Middle Eastern Languages and Cultures

Master of Arts
Doctor of Philosophy

The Department of Middle Eastern Studies administers the master’s and doctoral degree programs in Middle Eastern Languages and Cultures.

For More Information

Campus address: Calhoun Hall (CAL) 528, phone (512) 471-3881, fax (512) 471-7834; campus mail code: F9400

Mailing address: The University of Texas at Austin, Graduate Program, Middle Eastern Studies, 204 W 21st Street, Stop F9400, Austin TX 78712

URL: https://liberalarts.utexas.edu/mes/index.php

Facilities for Graduate Work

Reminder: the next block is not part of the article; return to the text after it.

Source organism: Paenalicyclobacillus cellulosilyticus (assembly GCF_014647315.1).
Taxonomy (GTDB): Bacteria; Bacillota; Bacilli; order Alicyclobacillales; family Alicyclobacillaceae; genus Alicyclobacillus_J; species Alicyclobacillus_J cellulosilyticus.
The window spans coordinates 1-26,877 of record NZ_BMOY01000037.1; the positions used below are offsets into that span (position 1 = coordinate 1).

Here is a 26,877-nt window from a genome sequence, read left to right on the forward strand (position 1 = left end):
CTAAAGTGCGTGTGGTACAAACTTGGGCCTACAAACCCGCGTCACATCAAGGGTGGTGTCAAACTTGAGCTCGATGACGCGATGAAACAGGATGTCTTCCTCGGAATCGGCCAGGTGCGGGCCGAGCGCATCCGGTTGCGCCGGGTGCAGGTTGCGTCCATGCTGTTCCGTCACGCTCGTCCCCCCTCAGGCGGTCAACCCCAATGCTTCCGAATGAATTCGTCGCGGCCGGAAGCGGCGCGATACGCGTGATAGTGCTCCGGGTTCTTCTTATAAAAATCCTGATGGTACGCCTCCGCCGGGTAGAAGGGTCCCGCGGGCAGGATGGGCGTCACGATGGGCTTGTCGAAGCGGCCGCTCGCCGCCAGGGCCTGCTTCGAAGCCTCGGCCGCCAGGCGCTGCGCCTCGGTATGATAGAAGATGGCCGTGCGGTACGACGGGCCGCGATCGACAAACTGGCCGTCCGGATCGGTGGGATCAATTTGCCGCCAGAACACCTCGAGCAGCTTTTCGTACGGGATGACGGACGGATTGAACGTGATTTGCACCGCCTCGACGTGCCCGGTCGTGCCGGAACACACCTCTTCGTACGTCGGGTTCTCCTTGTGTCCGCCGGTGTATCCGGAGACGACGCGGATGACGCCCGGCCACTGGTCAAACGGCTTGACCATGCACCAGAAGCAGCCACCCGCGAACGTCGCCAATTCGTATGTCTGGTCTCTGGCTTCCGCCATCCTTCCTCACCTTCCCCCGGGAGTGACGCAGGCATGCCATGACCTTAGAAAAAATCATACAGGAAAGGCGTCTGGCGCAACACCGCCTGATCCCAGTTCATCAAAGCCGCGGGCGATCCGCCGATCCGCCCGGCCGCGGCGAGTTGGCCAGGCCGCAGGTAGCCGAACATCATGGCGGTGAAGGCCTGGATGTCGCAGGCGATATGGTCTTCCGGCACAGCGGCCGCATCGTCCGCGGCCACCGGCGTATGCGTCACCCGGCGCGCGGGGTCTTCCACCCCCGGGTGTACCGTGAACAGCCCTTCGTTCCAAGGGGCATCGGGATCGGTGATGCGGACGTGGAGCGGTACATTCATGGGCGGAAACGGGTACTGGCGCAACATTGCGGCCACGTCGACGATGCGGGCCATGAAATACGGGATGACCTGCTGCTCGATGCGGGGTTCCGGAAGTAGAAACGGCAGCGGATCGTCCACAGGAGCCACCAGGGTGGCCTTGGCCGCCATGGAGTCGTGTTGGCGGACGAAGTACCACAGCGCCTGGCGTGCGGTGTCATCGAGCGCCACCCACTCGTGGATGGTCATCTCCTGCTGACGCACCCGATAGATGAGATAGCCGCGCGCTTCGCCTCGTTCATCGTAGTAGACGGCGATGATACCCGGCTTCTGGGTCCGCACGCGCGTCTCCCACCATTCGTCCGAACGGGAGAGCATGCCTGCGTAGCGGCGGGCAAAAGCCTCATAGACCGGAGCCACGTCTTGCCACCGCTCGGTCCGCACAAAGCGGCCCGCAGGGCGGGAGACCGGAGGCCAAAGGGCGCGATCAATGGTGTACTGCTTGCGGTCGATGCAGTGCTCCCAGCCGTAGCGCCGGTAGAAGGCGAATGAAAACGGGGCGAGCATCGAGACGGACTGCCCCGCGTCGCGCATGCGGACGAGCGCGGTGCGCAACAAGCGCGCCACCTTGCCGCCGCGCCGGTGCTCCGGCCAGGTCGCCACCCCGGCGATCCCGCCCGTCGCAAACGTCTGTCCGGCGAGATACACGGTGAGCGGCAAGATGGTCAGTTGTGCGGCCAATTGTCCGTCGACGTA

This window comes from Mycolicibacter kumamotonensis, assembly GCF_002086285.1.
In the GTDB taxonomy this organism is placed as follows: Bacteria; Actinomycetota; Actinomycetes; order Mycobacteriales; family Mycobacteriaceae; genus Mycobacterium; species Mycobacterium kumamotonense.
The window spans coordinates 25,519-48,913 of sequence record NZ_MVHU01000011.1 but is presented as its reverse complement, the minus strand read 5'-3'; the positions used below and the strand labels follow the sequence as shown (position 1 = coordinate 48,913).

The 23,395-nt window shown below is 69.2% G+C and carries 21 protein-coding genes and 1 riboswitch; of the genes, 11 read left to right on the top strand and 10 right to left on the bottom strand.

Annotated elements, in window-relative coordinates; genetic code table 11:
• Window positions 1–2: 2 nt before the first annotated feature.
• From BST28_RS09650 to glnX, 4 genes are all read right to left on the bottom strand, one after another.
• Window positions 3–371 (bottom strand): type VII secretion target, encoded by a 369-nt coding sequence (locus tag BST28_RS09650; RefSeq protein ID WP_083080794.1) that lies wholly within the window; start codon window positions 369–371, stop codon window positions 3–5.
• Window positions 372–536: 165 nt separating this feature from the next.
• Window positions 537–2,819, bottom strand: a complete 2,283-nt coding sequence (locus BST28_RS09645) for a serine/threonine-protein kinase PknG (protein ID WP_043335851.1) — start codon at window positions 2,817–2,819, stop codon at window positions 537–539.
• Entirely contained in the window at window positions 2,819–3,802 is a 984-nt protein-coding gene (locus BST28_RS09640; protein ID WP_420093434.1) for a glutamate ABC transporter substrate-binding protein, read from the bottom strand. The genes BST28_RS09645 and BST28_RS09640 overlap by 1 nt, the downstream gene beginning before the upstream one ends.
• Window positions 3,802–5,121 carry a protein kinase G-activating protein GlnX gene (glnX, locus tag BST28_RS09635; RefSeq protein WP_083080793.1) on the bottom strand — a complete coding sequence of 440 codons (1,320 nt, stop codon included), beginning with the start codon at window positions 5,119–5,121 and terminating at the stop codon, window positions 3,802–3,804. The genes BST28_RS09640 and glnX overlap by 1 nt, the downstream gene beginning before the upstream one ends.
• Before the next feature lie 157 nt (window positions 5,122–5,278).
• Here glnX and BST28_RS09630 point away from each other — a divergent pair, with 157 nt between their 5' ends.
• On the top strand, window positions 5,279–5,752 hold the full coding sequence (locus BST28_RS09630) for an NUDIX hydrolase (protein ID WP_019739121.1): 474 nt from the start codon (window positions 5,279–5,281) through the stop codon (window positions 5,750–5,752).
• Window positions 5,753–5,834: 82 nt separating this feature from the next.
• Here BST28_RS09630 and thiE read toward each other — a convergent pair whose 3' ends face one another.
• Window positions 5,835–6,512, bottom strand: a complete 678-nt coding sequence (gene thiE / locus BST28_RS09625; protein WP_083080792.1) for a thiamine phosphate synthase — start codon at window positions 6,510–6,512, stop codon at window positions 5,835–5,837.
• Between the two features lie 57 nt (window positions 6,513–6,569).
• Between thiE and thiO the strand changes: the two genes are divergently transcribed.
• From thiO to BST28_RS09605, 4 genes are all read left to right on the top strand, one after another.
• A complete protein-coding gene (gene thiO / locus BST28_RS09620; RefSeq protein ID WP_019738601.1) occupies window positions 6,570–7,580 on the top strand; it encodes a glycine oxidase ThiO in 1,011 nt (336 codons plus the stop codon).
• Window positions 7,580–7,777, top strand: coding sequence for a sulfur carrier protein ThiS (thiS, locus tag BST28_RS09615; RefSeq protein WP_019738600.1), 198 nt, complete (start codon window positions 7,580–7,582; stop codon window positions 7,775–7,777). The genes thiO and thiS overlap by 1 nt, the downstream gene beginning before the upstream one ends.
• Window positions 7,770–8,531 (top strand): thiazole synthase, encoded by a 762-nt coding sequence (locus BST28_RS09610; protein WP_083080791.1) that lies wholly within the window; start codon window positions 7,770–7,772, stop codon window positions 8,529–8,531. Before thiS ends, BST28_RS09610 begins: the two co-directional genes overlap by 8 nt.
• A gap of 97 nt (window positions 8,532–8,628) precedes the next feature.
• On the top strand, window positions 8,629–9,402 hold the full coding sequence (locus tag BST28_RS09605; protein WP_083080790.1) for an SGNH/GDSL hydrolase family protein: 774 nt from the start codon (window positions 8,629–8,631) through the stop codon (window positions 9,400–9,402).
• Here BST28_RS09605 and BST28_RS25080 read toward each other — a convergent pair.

University library holdings on the Middle East form one of the leading collections in North America. These include over 200,000 items in Arabic, Hebrew, Persian, Turkish, Kurdish, Tajiki, and Azerbaijani, among other relevant languages of the region. The collection includes a comprehensive set of Western-language reference works, general texts, monographs, and essential journals (print and electronic) that support teaching at all levels, alongside a large body of more specialized books, periodicals, manuscripts, archival documents, and electronic resources serving the needs of advanced researchers. Among the collection’s strengths are robust holdings of late nineteenth- and early twentieth-century Arabic periodicals; works of Islamic law; Arabic, Persian, and Azeri literature; a unique set of microfilms of Arabic manuscripts of the Zaydis of Yemen; Middle East banking ephemera; Iranian cinema and film studies; a virtually complete set of Turkish and Azerbaijani periodicals that forms a unique national resource; and more than 2,000 volumes of census records on Middle Eastern countries. Among our unique Israeli resources are cinema periodicals in print, the literary journal Iton 77 and the fanzine Queer Eye digital collections, a collection of publications (in Arabic) by the Palestinian Forum of Israel Studies based in Ramallah, and a collection of publications by the Zochrot NGO, Tel Aviv.